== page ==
Lan cables are improving day by day to support higher data rates and reduce noise. It is sometimes difficult to choose the ideal one among a great variety of network cables. In this guide, we will walk you through the differences between CAT5e and Cat6 UTP Cable. Then you will be able to make an informed decision.
What is a CAT5e cable?
The CAT5e, also known as “Category 5e cable” is an approved lan cable since 1999. CAT5e brings significant improvements over the previous version. They are typically 0.20 mm²twisted-pair cables used on Gigabit networks on sections up to 100m.
What is a Cat6 UTP cable?
Cat6 UTP cable is a twisted pair lan cable for Ethernet links that is backward compatible with CAT5 / 5e and CAT3 category cables. Like CAT5e cable, Cat6 UTP cable allows the installation of Gigabit Ethernet sections up to 100 m. It can also be used on 10 Gigabit networks over a limited distance. At the beginning of the century, CAT5e cable essentially connected the workstations while the Cat6 UTP cable was used for the main connection of the routers to the switches.
The bandwidth of CAT5e and Cat6 UTP cables
CAT5e and Cat6 UTP cables support speeds up to 1000 MB/s or 1 GB/s. This is more than enough for the speed of most Internet connections. It is highly unlikely that you will have an Internet connection that will allow you to reach 500 MB/s.
The main differences between CAT5e and Cat6 UTP Cable lie in the data rate. For example, ENPU Cat6 UTP Cable transmission supply 250Mhz signal band transmission, which is 2.5 times more than Cat5e and its ACR value is 300% more than Cat5e. In other words, it supports a larger amount of data simultaneously. Besides, its cross separated frame design improve the NEXT and impedance characteristics, which also increases the bandwidth and SNR surplus capacity.
Speed of CAT5e and Cat6 UTP cables
Since Cat6 UTP cables can reach up to 250 MHz, more than twice as much as the CAT5e (100MHz) cables, they can achieve speeds specific to 10GBASE-T or Gigabit Ethernet. The CAT5e cable, on the other hand, allows 1GBASE-T or 1 Gigabit Ethernet traffic.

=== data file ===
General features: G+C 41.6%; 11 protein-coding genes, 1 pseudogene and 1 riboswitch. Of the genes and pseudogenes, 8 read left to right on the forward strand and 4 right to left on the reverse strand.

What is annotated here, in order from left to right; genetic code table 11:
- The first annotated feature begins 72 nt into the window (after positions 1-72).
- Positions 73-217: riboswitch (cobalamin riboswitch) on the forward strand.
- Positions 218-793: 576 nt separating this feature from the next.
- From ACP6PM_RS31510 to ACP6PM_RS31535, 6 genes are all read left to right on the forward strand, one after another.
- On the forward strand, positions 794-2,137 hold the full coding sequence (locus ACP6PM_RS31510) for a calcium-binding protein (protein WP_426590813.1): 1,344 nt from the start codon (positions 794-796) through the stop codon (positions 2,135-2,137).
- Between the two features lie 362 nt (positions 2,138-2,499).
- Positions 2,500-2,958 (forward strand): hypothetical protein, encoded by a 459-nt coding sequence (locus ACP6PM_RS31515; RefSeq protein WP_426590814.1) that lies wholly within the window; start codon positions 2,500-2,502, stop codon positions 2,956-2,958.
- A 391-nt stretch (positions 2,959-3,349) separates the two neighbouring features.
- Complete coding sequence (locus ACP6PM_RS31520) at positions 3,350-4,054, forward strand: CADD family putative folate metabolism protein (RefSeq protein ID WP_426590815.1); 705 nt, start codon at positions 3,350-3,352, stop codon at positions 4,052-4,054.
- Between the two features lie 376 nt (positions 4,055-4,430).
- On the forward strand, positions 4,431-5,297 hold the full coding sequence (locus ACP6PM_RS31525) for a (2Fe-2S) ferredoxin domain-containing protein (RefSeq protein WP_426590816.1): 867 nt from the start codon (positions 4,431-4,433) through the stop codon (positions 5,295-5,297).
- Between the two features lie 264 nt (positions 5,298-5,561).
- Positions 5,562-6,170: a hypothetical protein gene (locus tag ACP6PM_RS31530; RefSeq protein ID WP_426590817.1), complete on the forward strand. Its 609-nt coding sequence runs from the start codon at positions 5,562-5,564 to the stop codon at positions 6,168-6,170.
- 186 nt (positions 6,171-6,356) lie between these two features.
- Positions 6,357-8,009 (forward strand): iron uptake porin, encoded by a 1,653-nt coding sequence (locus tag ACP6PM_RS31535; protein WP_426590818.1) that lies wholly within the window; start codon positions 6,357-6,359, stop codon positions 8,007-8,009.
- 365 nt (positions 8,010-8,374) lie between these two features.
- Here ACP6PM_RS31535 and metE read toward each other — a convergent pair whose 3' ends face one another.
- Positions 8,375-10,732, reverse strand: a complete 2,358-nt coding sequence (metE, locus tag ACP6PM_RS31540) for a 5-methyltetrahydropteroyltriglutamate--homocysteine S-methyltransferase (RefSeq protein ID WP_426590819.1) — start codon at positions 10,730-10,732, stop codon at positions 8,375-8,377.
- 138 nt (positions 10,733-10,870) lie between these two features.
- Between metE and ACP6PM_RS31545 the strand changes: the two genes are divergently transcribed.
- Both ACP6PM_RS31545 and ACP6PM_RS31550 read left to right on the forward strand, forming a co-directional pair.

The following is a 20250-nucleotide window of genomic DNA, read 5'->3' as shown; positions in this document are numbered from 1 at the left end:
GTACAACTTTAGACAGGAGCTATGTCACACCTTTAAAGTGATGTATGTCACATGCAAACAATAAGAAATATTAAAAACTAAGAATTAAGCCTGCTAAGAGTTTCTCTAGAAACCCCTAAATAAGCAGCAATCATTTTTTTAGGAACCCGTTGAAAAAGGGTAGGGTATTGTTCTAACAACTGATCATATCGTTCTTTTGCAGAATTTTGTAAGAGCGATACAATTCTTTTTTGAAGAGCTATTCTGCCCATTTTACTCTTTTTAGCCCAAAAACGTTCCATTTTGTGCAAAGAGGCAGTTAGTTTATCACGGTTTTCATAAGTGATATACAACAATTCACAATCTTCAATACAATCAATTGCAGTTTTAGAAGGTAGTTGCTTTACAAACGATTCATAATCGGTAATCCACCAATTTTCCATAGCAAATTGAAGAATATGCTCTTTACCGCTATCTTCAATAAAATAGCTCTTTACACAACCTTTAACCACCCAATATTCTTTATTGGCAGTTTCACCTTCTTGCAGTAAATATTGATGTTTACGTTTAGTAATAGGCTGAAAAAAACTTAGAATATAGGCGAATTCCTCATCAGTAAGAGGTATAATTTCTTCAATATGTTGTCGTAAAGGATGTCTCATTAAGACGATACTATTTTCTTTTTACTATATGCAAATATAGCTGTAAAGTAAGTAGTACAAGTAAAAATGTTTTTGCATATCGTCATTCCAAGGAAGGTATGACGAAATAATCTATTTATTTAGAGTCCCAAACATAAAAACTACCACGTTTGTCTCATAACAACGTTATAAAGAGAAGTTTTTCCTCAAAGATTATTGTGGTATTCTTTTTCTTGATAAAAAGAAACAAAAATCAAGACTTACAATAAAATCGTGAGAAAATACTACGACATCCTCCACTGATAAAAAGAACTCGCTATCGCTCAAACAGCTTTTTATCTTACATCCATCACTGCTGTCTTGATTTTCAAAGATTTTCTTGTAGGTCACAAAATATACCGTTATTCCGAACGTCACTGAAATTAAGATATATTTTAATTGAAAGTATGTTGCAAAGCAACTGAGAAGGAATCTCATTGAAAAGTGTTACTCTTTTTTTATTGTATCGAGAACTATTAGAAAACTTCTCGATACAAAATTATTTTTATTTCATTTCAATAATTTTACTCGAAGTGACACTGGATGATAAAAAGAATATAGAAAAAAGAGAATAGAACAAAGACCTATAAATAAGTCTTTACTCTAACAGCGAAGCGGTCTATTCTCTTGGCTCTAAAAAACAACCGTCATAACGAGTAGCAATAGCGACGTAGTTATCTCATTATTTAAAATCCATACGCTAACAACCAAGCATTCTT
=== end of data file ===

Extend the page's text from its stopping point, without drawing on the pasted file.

Interference on CAT5e and Cat6 UTP cables
Cat6 UTP cable shows better performance in terms of interference and noise. It reduces interference and NEXT crosstalk compared to CAT5e. The results in terms of CTE (ELFEXT), balance loss (RL), and insertion loss (IL) are also higher. This limits noise, errors and increases the flow.
CAT5e and Cat6 UTP cable length
Both CAT5e and Cat6 UTP cables allow for sections up to 100m. If you have to cover distances of more than 100m, the signal can be amplified using repeaters or switches.
For the 10GBASE-T link, the maximum length of a Cat6 UTP cable is reduced to 55 m. Beyond this, the flow rate drops to 1GBASE-T. To be able to enjoy 10GBASE-T over the 100m, it is recommended to use a Cat6A cable.
CAT5e and Cat6 UTP prices
Several factors influence the cost of Ethernet cables, including length, quality, copper concentration, and manufacturers. In general, Cat6 UTP Cables are 10 to 20% more expensive than CAT5e cables.
Conclusion: CAT5e and Cat6 UTP Cable
There are some factors to consider when we choose the right cable. How fast do you need to reach your network: 100 MB/s, 1000 MB/s or 10 GB/s? How many users? In the presence of a large number of users, the frequency of the cable (MHz) is important as well. Is the cable suitable for indoor or outdoor applications? Are there any possible sources of interference? You name it. In the end, the choice comes down to your use.
We often think that it is not worth investing for better results, since your network does not require a speed of 10 GB/s. However, the material has been replaced over time, and it is much easier to change equipment than to place new cables. Since the price difference between CAT5e and Cat6 UTP Cable is not that huge, to opt for a higher quality cable is generally preferable to prepare the network and performance for the near future.
The most important element, without a doubt, whether you opt for CAT5e cable or Cat6 UTP one, is to choose for the one of good quality. Poor quality cables can cause 70% of network downtime, even if it is only 5% of the initial investment. Avoid general blackout by trying to limit costs on cables whose performance is not guaranteed. Thus it is essential to pick the reliable product.